The Strange Relationship Between Christianity and Mexican Politics
- By Derek Welch --
- 04 Jul 2018 --
With The Election Of Presidential Hopeful Andrés Manuel López Obrador Almost Assured Will It Change Religion And Politics Forever?
Mexico is on the edge of a revolution. For the first time in nearly one hundred years, the Institutional Revolutionary Party (PRI) might not control the political future of the country. Tired of a corrupt political system, a failing economy, and a drug war that killed nearly thirty thousand people last year alone the people are looking for a change. Many Mexicans believe the man for that change is Andrés Manuel López Obrador (AMLO). Obrador’s strange and sometimes contradictory relationship with religion is an apt representation of how Mexico mixes politics and religion.
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Mexico is the second largest Catholic nation in the world. A significant reason for this was that the Catholic Church had complete control of the government for hundreds of years. Subsequently, the church was given a monopoly over the spiritual health of the Mexican population. Even for a predominately Catholic country, this has created a modern sense of mistrust for the inclusion of church and state. Seventy-four percent of Mexicans believe that religion should be kept out of politics. Mexico did not even re-establish official relations with the Vatican until 1992.
In some ways that translates into a more liberal view of Catholicism. The majority of Mexicans believe that the Catholic Church should allow both contraception and abortions. But this has limits. Only thirty percent believe in priests being able to marry or have children.
Obrador is known for being a populist candidate who promotes more liberal economic and social policies. He has decried companies as villains and promised to bring an industrial revolution. But he has had been walking a tightrope when it comes to religion. While he claims to be a Christian, he has never stated what his denomination is. In fact, while he uses religious language like calling corruption a “civic sin” he avoids talking about his faith. While he is seen positively by LGBTQ groups, he has formed a coalition with evangelical Christians and refuses to stance his position on same-sex marriage. When Obrador’s campaign released a document about women’s rights, there was zero mention of abortion.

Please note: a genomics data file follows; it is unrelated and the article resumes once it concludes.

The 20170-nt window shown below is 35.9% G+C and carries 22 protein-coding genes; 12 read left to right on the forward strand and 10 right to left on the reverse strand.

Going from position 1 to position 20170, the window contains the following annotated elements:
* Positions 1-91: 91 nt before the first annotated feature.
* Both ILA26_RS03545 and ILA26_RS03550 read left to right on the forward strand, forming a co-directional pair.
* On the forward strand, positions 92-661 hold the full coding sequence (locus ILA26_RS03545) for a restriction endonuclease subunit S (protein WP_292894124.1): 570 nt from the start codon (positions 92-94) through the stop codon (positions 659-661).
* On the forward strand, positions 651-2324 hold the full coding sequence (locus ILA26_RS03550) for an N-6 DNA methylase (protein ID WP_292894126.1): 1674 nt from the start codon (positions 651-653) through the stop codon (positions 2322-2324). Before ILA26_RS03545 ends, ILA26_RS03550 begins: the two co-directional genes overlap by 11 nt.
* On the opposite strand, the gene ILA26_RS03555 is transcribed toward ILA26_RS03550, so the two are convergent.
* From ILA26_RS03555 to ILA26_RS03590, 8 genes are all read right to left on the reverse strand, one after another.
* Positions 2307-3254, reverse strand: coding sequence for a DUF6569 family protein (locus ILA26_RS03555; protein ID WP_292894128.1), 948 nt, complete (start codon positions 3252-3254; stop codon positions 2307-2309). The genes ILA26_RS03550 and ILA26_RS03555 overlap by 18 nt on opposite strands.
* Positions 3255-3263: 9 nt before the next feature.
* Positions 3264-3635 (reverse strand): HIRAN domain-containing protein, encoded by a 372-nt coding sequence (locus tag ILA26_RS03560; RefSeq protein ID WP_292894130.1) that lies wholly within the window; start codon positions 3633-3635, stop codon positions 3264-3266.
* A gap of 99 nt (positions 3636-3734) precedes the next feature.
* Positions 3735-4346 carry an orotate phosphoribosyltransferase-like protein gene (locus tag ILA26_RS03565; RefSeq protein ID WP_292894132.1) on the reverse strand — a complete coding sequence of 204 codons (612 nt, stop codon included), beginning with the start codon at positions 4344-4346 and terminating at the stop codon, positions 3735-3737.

This is part of the broader relationship between religion and politics. While Mexican citizens might not want religion involved in politics, religion is a potent political force. Politicians desperately seek the support of conservative preachers, Catholic leaders, and religious icons. While Obrador needs to win the hearts and minds of the Mexican people he cannot forget about their souls. Some critics have argued that this balancing act guarantees that Obrador will not make the sweeping social reforms he promises. His supporters say that to counterbalance the dominance of the PRI in Mexican politics required a broad-based coalition.
Obrador has a commanding lead and is projected to win the presidency. His political coalition is also likely to win a large number of legislative seats. It is still unclear how far a new power structure in Mexico will change the structural corruption that has caused half of the population to be at or below the poverty line. It also is unclear if Obrador’s success will strengthen religion and its role in political office or completely divorced from political life.